#StreetsForAll: Phase 1: E-scooters and pavement parking
Our cities, towns, villages and streets should be open to all. But the ability of blind and partially sighted people to move around towns, cities and their own neighbourhoods is being impeded by problems – both old and new.
Pavement parking is a recurring problem for blind and partially sighted people. Badly parked cars block pavements and force pedestrians into the road, into the path of oncoming traffic. Yet outside of London, it remains legal.
But a newer problem, E-scooters, is now adding to the difficulty. Rented e-scooters are being just left at the top of staircases, outside shop doorways and in the middle of pavements, literally putting lives at risk and affecting the safety of visually impaired pedestrians.
We are calling for a change in government guidance on e-scooters to include:
- The installation of Acoustic Vehicle Alert Systems (AVAS) on e-scooters.
- A reduction to the current 15.5mph speed limit
- Geotagging restrictions to prevent pavement use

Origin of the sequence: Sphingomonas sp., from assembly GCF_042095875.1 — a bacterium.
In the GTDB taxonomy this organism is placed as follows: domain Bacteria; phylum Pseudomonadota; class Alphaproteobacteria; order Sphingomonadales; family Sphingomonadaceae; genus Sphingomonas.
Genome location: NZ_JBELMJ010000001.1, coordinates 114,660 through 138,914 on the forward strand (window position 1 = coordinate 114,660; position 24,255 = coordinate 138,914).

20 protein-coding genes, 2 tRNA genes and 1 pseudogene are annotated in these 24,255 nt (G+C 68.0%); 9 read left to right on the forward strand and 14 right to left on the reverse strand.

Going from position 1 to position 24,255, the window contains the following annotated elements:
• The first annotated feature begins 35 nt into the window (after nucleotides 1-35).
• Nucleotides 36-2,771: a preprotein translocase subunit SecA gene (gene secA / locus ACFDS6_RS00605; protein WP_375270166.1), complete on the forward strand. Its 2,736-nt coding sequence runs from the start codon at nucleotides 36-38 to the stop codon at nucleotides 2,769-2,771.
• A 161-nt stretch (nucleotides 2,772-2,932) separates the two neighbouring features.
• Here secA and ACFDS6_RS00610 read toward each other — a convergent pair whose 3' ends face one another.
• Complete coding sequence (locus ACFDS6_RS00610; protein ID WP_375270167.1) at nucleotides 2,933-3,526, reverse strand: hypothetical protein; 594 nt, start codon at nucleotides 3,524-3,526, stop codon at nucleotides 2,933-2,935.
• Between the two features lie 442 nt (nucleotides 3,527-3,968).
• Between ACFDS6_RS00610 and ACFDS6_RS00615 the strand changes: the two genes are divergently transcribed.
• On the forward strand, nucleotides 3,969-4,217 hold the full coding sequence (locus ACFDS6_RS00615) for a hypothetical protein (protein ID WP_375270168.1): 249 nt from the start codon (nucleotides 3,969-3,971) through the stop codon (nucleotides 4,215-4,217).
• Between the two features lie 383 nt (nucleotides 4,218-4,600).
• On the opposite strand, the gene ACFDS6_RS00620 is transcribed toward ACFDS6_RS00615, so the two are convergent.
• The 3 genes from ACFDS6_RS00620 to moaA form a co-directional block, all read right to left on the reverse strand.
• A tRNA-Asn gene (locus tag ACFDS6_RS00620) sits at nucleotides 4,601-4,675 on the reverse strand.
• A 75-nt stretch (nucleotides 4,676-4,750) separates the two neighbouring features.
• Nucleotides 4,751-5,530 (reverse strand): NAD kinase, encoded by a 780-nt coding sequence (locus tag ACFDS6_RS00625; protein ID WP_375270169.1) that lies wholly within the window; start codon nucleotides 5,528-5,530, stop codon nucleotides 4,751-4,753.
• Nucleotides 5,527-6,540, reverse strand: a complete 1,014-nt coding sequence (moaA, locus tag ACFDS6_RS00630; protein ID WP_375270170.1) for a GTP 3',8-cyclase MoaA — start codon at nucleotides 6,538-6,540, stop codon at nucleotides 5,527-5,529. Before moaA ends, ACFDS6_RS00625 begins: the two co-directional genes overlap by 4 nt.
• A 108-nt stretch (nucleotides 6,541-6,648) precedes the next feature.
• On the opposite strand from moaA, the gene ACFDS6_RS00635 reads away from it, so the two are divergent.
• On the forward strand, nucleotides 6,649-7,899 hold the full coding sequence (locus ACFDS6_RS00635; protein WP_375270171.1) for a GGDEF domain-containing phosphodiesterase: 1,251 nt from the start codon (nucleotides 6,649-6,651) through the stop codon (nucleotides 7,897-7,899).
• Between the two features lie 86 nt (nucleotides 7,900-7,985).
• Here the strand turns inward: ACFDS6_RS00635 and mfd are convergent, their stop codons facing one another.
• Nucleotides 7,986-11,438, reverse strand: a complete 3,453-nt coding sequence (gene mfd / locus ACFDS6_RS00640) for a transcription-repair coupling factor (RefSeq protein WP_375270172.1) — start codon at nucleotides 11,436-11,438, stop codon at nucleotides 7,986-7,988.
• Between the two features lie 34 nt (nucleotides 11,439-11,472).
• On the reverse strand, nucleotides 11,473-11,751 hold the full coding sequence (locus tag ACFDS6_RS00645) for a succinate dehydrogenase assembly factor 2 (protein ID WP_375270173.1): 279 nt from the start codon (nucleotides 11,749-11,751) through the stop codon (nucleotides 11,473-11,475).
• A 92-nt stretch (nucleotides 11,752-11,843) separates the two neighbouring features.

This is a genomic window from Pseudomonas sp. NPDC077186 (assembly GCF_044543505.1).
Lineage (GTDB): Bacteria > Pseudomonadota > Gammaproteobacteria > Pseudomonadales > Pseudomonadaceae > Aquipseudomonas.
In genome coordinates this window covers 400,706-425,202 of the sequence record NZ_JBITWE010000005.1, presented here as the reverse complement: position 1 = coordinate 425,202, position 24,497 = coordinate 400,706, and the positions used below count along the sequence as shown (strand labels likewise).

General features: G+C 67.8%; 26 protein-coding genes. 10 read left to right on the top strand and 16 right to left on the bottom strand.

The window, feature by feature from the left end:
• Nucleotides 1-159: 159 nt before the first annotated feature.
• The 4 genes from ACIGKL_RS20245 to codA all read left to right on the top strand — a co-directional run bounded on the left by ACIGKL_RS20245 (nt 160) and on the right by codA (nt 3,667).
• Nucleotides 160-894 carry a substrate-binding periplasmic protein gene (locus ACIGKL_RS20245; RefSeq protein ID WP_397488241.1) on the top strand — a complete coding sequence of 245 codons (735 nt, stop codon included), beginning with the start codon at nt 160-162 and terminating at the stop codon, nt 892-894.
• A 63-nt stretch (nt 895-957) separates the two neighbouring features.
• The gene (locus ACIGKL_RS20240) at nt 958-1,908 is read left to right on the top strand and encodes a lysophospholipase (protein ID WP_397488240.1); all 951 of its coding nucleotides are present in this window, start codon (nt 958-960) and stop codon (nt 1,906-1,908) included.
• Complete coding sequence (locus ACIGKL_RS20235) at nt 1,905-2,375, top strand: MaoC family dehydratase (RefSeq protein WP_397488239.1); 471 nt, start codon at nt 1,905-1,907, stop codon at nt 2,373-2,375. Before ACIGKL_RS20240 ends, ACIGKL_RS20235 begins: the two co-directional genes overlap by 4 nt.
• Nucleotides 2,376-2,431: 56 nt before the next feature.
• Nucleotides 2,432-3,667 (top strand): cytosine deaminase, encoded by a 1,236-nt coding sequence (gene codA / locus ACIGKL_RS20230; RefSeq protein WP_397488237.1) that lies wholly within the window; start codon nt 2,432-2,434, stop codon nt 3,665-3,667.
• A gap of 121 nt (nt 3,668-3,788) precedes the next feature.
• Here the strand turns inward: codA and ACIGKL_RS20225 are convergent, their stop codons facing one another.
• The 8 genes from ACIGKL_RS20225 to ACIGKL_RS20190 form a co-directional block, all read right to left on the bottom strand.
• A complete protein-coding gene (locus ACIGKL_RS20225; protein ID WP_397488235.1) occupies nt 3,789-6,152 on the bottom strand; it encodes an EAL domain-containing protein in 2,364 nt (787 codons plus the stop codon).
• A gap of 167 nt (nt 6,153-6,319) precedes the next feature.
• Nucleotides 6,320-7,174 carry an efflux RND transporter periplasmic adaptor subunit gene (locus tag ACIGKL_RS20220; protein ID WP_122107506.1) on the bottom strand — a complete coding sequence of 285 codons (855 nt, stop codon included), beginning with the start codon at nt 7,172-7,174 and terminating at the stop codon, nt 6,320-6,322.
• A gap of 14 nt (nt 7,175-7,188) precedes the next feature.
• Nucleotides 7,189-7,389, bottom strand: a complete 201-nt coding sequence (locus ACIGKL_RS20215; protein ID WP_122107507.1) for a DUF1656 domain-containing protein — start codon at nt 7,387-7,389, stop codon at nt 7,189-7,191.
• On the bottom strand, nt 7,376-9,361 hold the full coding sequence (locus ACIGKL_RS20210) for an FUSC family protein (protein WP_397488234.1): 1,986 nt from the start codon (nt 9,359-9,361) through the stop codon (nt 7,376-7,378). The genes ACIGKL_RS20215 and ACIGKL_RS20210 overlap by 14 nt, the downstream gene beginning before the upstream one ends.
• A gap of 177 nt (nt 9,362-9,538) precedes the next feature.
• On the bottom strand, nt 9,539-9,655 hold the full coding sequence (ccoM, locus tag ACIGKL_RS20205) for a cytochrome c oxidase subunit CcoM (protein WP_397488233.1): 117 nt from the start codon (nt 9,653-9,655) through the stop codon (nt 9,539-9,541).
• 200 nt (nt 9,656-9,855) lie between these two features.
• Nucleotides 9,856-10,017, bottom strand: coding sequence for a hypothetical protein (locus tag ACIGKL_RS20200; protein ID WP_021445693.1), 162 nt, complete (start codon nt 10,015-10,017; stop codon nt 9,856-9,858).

We recommend for a nationwide ban on pavement parking because it represents a real danger to the safety and independence of not just blind and partially sighted pedestrians but also wheelchair users and families with buggies.
We are calling for the installation of Acoustic Vehicle Alert Systems (AVAS) on e-scooters. We are conducting research into how AVAS should sound and we would value your feedback.
Fill in our short survey and let us know how you feel e-scooters can be made safer and what sound they should make.
Three years ago the government ran a public consultation to find out people’s views on pavement parking – yet we are still to hear the results.
Join us in writing to the Secretary of State. We need him to lay out the government’s plans and understand how important the issue of pavement parking is for blind and partially sighted people.